United States District Court, W.D. Missouri, Western Division
ORDER GRANTING PLAINTIFF'S MOTION FOR SUMMARY
E. LARSEN United States Magistrate Judge
Nyana Hardin seeks review of the final decision of the
Commissioner of Social Security denying plaintiff's
application for disability benefits under Title XVI of the
Social Security Act (“the Act”). Plaintiff argues
that the ALJ erred in (1) finding plaintiff's limited
intellectual abilities and depression are not severe
impairments, (2) finding that plaintiff's mental
impairments do not meet or equal the requirements of listing
12.05(c) (mental retardation), and (3) failing to make a
function-by-function analysis of plaintiff's physical
residual functional capacity. I find that the substantial
evidence in the record as a whole does not support the
ALJ's finding that plaintiff is not disabled. Therefore,
plaintiff's motion for summary judgment will be granted,
the decision of the Commissioner will be reversed, and this
case will be remanded for an award of benefits.
October 1, 2013, plaintiff applied for disability benefits
alleging that she had been disabled since January 1, 2011.
Plaintiff's application was denied on November 13, 2013.
On December 17, 2014, a hearing was held before an
Administrative Law Judge. On January 13, 2015, the ALJ found
that plaintiff was not under a “disability” as
defined in the Act. On March 22, 2016, the Appeals Council
denied plaintiff's request for review. Therefore, the
decision of the ALJ stands as the final decision of the
STANDARD FOR JUDICIAL REVIEW
205(g) of the Act, 42 U.S.C. § 405(g), provides for
judicial review of a “final decision” of the
Commissioner. The standard for judicial review by the federal
district court is whether the decision of the Commissioner
was supported by substantial evidence. 42 U.S.C. §
405(g); Richardson v. Perales, 402 U.S. 389, 401
(1971); Mittlestedt v. Apfel, 204 F.3d 847, 850-51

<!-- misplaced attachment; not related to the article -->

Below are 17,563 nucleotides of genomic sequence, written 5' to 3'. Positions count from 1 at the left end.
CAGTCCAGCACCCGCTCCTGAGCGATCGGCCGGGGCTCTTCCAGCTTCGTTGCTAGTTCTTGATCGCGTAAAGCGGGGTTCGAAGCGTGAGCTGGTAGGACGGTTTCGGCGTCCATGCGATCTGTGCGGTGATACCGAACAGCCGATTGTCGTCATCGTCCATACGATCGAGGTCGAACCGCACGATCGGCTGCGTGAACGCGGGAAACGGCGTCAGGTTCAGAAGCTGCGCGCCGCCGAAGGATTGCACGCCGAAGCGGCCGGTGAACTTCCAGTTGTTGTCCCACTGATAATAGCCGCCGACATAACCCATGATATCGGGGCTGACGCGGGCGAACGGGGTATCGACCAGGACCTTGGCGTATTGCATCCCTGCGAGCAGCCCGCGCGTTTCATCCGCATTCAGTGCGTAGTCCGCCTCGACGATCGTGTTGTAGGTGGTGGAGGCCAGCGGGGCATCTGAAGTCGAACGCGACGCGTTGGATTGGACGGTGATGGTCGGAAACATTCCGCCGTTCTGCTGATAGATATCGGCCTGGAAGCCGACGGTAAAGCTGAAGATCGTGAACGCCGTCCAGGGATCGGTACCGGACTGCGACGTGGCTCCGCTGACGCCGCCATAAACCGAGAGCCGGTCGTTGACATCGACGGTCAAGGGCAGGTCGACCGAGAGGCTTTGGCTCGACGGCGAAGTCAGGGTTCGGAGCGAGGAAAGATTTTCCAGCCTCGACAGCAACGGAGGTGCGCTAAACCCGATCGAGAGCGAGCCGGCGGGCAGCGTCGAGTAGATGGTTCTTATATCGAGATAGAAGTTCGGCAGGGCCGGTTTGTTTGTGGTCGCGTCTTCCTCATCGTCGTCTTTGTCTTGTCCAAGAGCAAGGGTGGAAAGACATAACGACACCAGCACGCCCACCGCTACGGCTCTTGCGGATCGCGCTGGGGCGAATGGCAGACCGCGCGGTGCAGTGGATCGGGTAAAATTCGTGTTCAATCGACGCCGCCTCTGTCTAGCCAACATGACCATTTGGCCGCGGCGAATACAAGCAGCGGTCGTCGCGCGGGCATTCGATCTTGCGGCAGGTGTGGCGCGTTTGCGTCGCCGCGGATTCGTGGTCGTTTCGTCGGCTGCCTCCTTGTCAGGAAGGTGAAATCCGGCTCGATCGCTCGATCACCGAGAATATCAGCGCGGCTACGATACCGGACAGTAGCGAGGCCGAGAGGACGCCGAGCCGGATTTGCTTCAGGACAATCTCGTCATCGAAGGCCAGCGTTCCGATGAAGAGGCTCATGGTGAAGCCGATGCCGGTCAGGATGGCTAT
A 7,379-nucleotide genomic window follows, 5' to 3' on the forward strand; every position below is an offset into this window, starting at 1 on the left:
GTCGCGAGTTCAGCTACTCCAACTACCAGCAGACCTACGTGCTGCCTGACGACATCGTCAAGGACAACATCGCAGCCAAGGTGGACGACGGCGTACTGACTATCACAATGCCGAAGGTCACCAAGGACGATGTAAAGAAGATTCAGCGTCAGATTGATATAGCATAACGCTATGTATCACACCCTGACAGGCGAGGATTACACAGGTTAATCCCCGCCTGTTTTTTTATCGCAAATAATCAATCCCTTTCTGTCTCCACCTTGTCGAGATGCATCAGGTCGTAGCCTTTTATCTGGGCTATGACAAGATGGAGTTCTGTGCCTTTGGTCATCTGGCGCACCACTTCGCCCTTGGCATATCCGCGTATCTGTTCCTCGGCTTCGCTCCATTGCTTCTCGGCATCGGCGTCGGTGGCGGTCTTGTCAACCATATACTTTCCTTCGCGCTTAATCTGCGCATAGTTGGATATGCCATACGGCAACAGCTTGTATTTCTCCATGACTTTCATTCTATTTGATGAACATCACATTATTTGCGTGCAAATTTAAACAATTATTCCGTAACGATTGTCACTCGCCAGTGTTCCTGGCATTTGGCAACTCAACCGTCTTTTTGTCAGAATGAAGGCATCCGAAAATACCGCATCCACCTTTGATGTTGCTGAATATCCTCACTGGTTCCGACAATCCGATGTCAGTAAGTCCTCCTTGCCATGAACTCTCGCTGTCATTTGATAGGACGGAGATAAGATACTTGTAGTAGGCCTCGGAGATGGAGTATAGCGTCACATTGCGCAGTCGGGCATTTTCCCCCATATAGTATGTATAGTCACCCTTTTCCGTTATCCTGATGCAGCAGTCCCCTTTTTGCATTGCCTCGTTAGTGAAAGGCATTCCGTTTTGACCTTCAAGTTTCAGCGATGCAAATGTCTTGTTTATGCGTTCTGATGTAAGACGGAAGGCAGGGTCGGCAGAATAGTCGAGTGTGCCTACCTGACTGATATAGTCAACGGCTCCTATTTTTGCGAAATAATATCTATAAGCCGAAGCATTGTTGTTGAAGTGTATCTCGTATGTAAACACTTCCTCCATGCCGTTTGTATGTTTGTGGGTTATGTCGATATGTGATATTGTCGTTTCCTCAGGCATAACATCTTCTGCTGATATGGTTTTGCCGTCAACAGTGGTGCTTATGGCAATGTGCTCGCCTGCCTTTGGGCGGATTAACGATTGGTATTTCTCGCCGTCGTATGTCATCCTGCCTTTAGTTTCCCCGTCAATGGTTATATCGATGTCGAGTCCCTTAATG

(8th Cir. 2000); Johnson v. Chater, 108 F.3d 178,
179 (8th Cir. 1997); Andler v. Chater, 100 F.3d
1389, 1392 (8th Cir. 1996). The determination of whether the
Commissioner's decision is supported by substantial
evidence requires review of the entire record, considering
the evidence in support of and in opposition to the
Commissioner's decision. Universal Camera Corp. v.
NLRB, 340 U.S. 474, 488 (1951); Thomas v.
Sullivan, 876 F.2d 666, 669 (8th Cir. 1989). “The
Court must also take into consideration the weight of the
evidence in the record and apply a balancing test to evidence
which is contradictory.” Wilcutts v. Apfel,
143 F.3d 1134, 1136 (8th Cir. 1998) (citing Steadman v.
Securities & Exchange Commission, 450 U.S. 91, 99
evidence means “more than a mere scintilla. It means
such relevant evidence as a reasonable mind might accept as
adequate to support a conclusion.” Richardson v.
Perales, 402 U.S. at 401; Jernigan v. Sullivan,
948 F.2d 1070, 1073 n. 5 (8th Cir. 1991). However, the
substantial evidence standard presupposes a zone of choice
within which the decision makers can go either way, without
interference by the courts. “[A]n administrative
decision is not subject to reversal merely because
substantial evidence would have supported an opposite
decision.” Id.; Clarke v. Bowen, 843
F.2d 271, 272-73 (8th Cir. 1988).
BURDEN OF PROOF AND SEQUENTIAL EVALUATION
individual claiming disability benefits has the burden of
proving he is unable to return to past relevant work by
reason of a medically-determinable physical or mental
impairment which has lasted or can be expected to last for a
continuous period of not less than twelve months. 42 U.S.C.
§ 423(d)(1)(A). If the plaintiff establishes that he is
unable to return to past relevant work because of the
disability, the burden of persuasion shifts to the
Commissioner to establish that there is some other type of
substantial gainful activity in the national economy that the
plaintiff can perform. Nevland v. Apfel, 204 F.3d
853, 857 (8th Cir. 2000); Brock v. Apfel, 118
F.Supp.2d 974 (W.D. Mo. 2000).
Social Security Administration has promulgated detailed
regulations setting out a sequential evaluation process to
determine whether a claimant is disabled. These regulations
are codified at 20 C.F.R. §§ 404.1501, et
seq. The five-step sequential evaluation process used by
the Commissioner is outlined in 20 C.F.R. § 404.1520 and
is summarized as follows:
1. Is the claimant performing substantial gainful activity?
Yes = not disabled.
No = go to next step.
2. Does the claimant have a severe impairment or a
combination of impairments which significantly limits his
ability to do basic work activities?
No = not disabled.
Yes = go to next step.
3. Does the impairment meet or equal a listed impairment in
Yes = disabled.
No = go to next step.
4. Does the impairment prevent the claimant from doing past
No = not disabled.
Yes = go to next step where burden shifts to Commissioner.
5. Does the impairment prevent the claimant from doing any
Yes = disabled. No = not disabled.
record consists of the testimony of plaintiff and documentary
evidence admitted at the hearing.
record contains the following administrative reports: